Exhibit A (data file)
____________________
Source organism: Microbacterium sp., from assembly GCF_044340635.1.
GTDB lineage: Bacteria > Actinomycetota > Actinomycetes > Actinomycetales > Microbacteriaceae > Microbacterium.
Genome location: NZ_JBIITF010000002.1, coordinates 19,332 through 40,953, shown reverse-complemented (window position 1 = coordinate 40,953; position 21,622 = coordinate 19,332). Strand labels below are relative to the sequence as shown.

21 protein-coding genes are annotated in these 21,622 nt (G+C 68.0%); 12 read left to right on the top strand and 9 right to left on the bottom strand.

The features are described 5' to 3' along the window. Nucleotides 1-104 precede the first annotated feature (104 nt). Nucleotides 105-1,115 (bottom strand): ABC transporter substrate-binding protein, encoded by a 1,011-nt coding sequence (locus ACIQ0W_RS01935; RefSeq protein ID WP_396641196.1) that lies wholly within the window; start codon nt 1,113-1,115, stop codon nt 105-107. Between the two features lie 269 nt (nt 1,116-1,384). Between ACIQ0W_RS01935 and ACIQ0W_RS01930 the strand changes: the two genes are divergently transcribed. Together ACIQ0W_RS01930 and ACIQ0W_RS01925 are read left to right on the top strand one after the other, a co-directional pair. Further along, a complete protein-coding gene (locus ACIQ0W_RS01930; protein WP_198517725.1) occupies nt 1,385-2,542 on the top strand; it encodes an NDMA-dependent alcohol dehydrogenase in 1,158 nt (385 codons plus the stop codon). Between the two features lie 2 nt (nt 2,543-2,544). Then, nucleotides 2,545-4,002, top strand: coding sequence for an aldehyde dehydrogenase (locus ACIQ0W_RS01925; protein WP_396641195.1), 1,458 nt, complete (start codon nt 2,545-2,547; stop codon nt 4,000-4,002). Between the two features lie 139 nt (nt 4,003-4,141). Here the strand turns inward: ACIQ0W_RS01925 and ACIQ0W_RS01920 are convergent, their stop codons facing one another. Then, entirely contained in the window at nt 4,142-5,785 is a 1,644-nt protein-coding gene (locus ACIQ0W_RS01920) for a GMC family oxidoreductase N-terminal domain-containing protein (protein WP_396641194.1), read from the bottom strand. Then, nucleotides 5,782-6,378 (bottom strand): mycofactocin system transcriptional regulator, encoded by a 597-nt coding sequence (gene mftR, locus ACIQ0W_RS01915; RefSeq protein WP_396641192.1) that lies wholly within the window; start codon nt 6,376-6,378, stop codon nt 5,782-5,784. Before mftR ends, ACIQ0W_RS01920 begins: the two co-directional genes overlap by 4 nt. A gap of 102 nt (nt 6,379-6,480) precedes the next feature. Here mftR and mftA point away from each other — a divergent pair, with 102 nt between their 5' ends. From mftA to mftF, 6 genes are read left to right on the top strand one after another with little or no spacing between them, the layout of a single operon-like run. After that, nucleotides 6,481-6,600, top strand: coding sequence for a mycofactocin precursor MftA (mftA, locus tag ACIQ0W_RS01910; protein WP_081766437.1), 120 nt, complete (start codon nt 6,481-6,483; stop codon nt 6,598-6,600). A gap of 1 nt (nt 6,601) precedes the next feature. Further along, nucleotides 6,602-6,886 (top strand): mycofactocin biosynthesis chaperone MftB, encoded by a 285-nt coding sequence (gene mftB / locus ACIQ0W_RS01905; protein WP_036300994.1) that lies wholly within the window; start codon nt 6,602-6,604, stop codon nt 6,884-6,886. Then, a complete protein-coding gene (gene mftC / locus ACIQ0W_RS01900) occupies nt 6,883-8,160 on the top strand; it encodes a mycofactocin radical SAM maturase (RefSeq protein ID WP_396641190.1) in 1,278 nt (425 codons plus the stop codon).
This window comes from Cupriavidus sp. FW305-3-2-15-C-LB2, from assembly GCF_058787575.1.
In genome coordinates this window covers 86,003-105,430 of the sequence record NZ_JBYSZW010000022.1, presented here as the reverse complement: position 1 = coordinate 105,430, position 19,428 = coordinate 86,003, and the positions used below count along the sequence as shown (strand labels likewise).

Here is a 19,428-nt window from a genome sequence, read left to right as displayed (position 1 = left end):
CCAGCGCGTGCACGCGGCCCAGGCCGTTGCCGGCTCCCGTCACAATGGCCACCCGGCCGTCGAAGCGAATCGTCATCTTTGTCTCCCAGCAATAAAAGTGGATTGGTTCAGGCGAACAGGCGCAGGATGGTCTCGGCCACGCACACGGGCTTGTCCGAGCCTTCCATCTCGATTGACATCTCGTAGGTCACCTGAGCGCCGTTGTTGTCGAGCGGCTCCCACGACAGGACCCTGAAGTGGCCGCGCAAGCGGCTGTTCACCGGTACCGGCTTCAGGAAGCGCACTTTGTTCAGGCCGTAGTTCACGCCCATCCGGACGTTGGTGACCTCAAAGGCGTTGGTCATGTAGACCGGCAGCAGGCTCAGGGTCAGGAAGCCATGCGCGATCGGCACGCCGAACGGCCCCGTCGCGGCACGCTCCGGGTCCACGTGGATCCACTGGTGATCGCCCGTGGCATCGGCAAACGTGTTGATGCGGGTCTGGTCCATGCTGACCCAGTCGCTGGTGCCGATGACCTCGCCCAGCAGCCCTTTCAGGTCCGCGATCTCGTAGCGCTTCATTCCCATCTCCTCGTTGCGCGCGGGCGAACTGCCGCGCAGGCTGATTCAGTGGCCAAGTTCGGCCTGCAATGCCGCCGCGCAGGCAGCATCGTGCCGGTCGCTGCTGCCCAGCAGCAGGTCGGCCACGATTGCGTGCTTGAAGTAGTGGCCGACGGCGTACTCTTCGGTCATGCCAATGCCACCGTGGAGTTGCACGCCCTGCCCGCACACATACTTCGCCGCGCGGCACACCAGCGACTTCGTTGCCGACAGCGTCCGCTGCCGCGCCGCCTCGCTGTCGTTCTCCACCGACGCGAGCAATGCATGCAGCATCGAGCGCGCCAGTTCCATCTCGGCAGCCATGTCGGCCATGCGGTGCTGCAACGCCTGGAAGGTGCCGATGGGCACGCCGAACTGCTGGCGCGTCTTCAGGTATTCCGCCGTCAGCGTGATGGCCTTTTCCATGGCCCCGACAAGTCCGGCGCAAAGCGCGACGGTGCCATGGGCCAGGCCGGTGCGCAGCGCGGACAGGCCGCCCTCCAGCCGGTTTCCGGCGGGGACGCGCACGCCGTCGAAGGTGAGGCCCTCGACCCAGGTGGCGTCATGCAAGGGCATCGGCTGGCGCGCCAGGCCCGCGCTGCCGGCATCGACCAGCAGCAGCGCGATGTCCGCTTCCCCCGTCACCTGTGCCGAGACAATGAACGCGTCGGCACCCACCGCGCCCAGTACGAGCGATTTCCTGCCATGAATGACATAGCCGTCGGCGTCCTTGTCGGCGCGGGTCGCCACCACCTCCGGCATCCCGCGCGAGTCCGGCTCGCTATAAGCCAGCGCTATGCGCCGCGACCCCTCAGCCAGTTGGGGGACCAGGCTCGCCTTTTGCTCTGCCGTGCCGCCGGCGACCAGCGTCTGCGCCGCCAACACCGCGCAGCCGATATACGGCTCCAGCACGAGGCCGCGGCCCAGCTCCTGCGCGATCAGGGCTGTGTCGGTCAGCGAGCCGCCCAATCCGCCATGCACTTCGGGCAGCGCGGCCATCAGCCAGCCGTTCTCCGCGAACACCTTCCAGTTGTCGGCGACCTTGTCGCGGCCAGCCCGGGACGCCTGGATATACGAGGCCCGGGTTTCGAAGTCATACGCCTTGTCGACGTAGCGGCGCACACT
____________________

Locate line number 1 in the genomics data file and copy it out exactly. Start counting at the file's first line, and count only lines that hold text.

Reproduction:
Source organism: Microbacterium sp., from assembly GCF_044340635.1.